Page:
Wednesday, August 19, 2009

Light Rail v. Prius OR Denver Post v. Honolulu Advertiser

This article from one of the members of the editorial board of The Denver Post is a breath of journalistic fresh air:

In the article it is made clear that light rail is more polluting that regular sedans and far more polluting than hybrid cars. In fact, that article is titled: Prius effect: Energy-efficient cars undercut the appeal of light rail.

Note that Denver produces electricity from coal and natural gas. Honolulu produces electricity from coal and diesel. Honolulu's electricity is dirtier than Denver's. Worse yet, Honolulu is proposing a massive heavy rail system that will be far more energy demanding than a light rail. Not only because the trains are larger, but because of the elevators, escalators and lighting of the elevated structure and stations. Add to that the huge energy draw for the construction of the massive project and compare it to laying rail on a street.

The article concludes as follows: "The Prius Effect means that unless Xcel weans itself dramatically from coal and natural gas, further expanding rail in metro Denver would be an outrage."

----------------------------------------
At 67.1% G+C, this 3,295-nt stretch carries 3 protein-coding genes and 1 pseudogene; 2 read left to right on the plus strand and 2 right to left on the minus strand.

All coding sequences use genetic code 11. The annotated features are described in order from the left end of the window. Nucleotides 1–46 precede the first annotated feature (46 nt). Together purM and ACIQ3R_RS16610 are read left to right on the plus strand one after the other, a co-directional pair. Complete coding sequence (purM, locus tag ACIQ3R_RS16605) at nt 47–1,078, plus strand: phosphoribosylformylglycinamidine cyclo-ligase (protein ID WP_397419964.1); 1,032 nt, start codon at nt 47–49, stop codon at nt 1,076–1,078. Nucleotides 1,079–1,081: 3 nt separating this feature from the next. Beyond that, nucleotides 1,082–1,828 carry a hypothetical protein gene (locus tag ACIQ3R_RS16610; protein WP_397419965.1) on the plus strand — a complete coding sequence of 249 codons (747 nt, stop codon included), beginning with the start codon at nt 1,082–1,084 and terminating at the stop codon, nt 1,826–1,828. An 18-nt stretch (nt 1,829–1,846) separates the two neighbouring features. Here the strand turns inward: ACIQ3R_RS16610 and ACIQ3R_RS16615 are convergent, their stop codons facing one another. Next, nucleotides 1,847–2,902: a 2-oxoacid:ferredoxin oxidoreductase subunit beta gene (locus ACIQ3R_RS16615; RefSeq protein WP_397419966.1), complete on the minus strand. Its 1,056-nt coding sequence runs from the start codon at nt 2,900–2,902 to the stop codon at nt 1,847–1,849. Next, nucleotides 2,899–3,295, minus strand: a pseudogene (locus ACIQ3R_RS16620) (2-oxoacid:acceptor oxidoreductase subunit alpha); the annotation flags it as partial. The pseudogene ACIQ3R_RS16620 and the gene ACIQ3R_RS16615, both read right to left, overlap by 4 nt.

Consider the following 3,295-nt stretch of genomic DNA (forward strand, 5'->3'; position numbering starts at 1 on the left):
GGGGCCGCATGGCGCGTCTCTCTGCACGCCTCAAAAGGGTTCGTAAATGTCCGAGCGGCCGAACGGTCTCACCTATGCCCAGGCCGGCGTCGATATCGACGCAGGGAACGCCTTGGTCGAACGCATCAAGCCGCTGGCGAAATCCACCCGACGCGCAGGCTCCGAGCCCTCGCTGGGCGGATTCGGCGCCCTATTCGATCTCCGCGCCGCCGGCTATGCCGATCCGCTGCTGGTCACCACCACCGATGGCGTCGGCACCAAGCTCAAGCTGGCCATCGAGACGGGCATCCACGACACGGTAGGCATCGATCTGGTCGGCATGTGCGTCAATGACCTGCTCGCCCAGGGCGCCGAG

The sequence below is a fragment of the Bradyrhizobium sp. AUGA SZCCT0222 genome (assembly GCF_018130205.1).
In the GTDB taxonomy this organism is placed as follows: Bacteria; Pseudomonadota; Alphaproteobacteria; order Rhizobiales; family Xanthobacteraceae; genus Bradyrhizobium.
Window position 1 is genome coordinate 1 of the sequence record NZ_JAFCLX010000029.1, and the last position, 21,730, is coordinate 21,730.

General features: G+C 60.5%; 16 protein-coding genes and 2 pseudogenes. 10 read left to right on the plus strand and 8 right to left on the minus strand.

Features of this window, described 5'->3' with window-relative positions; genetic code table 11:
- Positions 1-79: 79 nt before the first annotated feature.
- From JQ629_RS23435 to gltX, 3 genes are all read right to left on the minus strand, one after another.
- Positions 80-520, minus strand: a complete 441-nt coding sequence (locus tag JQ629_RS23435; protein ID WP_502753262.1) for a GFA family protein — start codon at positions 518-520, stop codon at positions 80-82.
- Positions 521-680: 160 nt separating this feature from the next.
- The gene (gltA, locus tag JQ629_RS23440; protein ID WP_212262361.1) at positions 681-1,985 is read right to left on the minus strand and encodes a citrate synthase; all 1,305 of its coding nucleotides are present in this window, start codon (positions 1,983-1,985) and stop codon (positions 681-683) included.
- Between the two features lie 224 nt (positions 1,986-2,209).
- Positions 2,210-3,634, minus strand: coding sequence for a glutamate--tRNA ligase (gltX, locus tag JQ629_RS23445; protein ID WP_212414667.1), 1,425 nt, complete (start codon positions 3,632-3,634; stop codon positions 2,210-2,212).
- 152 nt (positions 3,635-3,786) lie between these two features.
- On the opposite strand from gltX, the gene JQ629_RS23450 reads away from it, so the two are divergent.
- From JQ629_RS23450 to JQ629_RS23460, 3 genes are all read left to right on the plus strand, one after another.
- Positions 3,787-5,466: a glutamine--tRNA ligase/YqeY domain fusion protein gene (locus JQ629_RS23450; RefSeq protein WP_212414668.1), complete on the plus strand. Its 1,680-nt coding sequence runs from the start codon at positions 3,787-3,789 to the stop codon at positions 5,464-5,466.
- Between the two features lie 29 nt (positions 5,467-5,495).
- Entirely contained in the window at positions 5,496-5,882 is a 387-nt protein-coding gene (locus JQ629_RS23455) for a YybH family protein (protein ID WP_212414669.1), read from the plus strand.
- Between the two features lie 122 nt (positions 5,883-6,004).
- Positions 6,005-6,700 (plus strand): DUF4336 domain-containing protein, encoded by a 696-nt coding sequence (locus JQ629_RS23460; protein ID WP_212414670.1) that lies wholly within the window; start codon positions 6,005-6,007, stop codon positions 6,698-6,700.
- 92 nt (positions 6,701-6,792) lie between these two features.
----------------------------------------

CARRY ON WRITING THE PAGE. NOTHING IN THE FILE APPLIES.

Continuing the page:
Now compare this Denver Post editorial opinion with the Honolulu Advertiser editorial opinions about rail. At best, the Advertiser opinions have been advertisements for elevated rail. Advertising elevated heavy rail for a Hawaiian island; for an island full of tourists who go mostly where the rail does not go; for Honolulu which is five times smaller than Denver; for Honolulu where a lot of people have multiple jobs and need a private mode to go from job to job; for Honolulu where students are driven to schools; for Honolulu's overtaxed population who is now asked to pay an extra $4,000 per head for rail.

I look forward to the Honolulu Advertiser editorial board, and other local media to catch up to the evidence presented by Sean Hao, Cliff Slater, myself and others as to what the rail proposed by Mufi Hannemann really is: Not pretty, not useful, not green, not practical, and a monumental waste of our money; now in order to build it and forever in order to
subsidize it.